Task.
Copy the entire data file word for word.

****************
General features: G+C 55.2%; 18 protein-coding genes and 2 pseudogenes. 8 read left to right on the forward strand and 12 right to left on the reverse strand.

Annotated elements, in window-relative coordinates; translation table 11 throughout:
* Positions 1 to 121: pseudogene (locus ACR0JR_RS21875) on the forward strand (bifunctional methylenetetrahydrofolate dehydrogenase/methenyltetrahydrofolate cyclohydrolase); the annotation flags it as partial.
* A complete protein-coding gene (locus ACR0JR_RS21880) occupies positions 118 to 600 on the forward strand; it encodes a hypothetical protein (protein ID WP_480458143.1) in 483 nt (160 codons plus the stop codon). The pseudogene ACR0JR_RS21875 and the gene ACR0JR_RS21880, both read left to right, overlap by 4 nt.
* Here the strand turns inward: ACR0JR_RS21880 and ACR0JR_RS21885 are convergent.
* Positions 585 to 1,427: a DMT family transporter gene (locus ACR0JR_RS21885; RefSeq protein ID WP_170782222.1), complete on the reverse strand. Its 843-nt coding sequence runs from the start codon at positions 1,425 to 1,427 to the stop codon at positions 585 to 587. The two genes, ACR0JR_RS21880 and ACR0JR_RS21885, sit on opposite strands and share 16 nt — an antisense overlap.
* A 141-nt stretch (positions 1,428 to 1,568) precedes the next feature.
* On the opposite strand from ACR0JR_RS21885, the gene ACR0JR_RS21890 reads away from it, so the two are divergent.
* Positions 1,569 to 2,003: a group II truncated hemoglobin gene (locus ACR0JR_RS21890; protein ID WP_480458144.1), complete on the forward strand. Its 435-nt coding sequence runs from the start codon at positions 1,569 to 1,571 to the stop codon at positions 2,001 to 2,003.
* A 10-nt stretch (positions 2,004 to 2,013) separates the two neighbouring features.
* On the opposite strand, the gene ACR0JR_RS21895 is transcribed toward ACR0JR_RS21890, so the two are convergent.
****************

General features: G+C 55.2%; 18 protein-coding genes and 2 pseudogenes. 8 read left to right on the forward strand and 12 right to left on the reverse strand.

Annotated elements, in window-relative coordinates; translation table 11 throughout:
* Positions 1 to 121: pseudogene (locus ACR0JR_RS21875) on the forward strand (bifunctional methylenetetrahydrofolate dehydrogenase/methenyltetrahydrofolate cyclohydrolase); the annotation flags it as partial.
* A complete protein-coding gene (locus ACR0JR_RS21880) occupies positions 118 to 600 on the forward strand; it encodes a hypothetical protein (protein ID WP_480458143.1) in 483 nt (160 codons plus the stop codon). The pseudogene ACR0JR_RS21875 and the gene ACR0JR_RS21880, both read left to right, overlap by 4 nt.
* Here the strand turns inward: ACR0JR_RS21880 and ACR0JR_RS21885 are convergent.
* Positions 585 to 1,427: a DMT family transporter gene (locus ACR0JR_RS21885; RefSeq protein ID WP_170782222.1), complete on the reverse strand. Its 843-nt coding sequence runs from the start codon at positions 1,425 to 1,427 to the stop codon at positions 585 to 587. The two genes, ACR0JR_RS21880 and ACR0JR_RS21885, sit on opposite strands and share 16 nt — an antisense overlap.
* A 141-nt stretch (positions 1,428 to 1,568) precedes the next feature.
* On the opposite strand from ACR0JR_RS21885, the gene ACR0JR_RS21890 reads away from it, so the two are divergent.
* Positions 1,569 to 2,003: a group II truncated hemoglobin gene (locus ACR0JR_RS21890; protein ID WP_480458144.1), complete on the forward strand. Its 435-nt coding sequence runs from the start codon at positions 1,569 to 1,571 to the stop codon at positions 2,001 to 2,003.
* A 10-nt stretch (positions 2,004 to 2,013) separates the two neighbouring features.
* On the opposite strand, the gene ACR0JR_RS21895 is transcribed toward ACR0JR_RS21890, so the two are convergent.